Boing! What a nice bounce for the stock markets!
While the media continues to remind the public of all the problems that still exist, the S&P 500 index has rallied over 35% from the low it set back on March 6th. Sadly, many people who bailed out of the stock market in early 2009 are still sitting in cash not knowing when it will be safe to begin investing again.
While the media continues to remind the public of all the problems that still exist, the S&P 500 index has rallied over 35% from the low it set back on March 6th. Sadly, many people who bailed out of the stock market in early 2009 are still sitting in cash not knowing when it will be safe to begin investing again. What history continues to demonstrate is that the stock market volatility, both on the upside and downside, can be extreme and is impossible to predict. By staying invested, albeit more conservatively than a year ago, you benefited from the recovery.
As I discussed in the last Deep Rooted Thoughts, double-digit recoveries from recessionary periods are to be expected. We cannot know if the bottom was reached in March or if a new bottom is lurking in the weeks or months ahead. However, with the stock markets rebounding by over 35% from the lows in early March, the rampant fear that we were heading for another Great Depression seems to have dissipated.
By replacing consumer spending which slowed significantly, the government stimulus that was implemented kept our economy viable. As consumers re-emerge and investors re-enter the markets, the economy and the markets will thrive once again. Given that there was an unprecedented amount of wealth held in cash at the end of 2008, the opportunity for big rebounds in the economy and the markets exists. I am not convinced that all the money that was being horded will be redeployed, but I have every expectation that in combination with the stimulus, there will be enough money put to work in 2009 that the markets will finish the year higher than they are now and the economy will begin posting much better numbers by year-end.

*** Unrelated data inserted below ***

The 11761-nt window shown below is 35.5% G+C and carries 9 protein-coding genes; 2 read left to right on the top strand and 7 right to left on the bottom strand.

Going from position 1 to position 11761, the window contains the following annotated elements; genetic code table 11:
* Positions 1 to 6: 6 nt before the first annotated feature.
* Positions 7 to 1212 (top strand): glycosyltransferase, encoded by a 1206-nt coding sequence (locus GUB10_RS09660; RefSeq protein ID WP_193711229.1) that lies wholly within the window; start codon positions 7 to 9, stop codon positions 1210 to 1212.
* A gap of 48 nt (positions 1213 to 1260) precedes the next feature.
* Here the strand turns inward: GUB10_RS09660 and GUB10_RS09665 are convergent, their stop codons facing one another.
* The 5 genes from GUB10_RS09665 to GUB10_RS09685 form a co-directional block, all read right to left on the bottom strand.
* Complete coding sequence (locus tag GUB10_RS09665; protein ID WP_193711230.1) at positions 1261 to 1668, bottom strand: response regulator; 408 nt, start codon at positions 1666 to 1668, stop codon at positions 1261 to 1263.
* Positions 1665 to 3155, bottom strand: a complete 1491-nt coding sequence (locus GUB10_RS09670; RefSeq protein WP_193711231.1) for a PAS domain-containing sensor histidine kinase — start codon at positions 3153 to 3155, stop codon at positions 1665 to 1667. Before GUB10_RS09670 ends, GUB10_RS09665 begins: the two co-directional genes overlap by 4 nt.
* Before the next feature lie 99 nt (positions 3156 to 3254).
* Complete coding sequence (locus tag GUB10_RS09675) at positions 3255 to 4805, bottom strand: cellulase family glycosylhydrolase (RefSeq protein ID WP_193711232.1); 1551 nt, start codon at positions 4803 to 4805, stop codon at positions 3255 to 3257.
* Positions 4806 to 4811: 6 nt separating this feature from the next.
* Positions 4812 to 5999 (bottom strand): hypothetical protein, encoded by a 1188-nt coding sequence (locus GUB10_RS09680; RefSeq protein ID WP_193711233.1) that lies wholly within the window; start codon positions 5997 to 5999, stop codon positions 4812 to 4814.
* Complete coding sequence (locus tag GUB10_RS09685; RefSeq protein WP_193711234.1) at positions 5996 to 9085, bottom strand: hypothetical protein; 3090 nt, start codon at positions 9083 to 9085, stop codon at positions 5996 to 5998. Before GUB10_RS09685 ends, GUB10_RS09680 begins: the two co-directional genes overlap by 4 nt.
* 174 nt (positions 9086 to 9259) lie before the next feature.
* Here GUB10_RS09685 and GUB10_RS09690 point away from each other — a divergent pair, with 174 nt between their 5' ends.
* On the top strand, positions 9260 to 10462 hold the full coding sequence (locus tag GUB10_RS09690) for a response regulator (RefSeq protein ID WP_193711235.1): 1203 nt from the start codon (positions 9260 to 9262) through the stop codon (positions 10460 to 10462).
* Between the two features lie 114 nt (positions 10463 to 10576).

In planning for the future, my biggest concern for many clients is inflation. It has been well managed by the government for over two decades, but the current recession and stimulus response are posing some new issues for our policy makers that they have not faced previously. Every indication has been given that they will not pull back the reins on the stimulus until they are convinced that the economy is back on solid footing. This approach virtually guarantees that we will see higher inflation in the next six to twelve months.
I do not anticipate a repeat of the runaway inflation we experienced in the late 1970’s, but we should expect to see higher prices across the board in 2010. For clients who are living off of their portfolios, it is critical to manage against the risks of rising inflation.
While stocks have historically been respected as an inflation hedge due to their long-term rates of return that exceed the inflation rate, more recent studies including those by Alexander Attie and Shaun Roache, two economists at the International Monetary Fund, and Dr. Zvi Bodie at Boston University suggest two other asset classes are more appropriate inflation hedges. The two investments they recommend are commodities and inflation-protected bonds. While client portfolios will continue to hold stocks and bonds, I have been proactively building commodity allocations for clients and converting some existing bond holdings to inflation-protected securities. At a minimum, portfolios will benefit from the added diversification. If inflation arrives sooner than expected, portfolios will be insulated. If inflation is managed perfectly and is held below 2%, these new investments are expected to produce positive returns, albeit lower than if inflation increases are more significant.
I believe client portfolios are well positioned for the remainder of 2009 and they will be monitored closely to ensure that the market recovery does not increase risk levels in client accounts above approved ranges. Market momentum has been abundant in the recent recovery in April and May, but allowing greed to replace prudence in wealth management is a how large portfolio losses can occur. Rebalancing will be done with discipline along the guidelines established by each client’s investment policy, and costs and taxes will continue to be factors that are considered when making portfolio modifications.
Oak Wealth Advisors is very proud of the wealth management strategies that we have successfully implemented with clients. The trust and confidence our clients have in us is gratifying and seeing them achieve their financial objectives and live their lives to the fullest brings us great joy.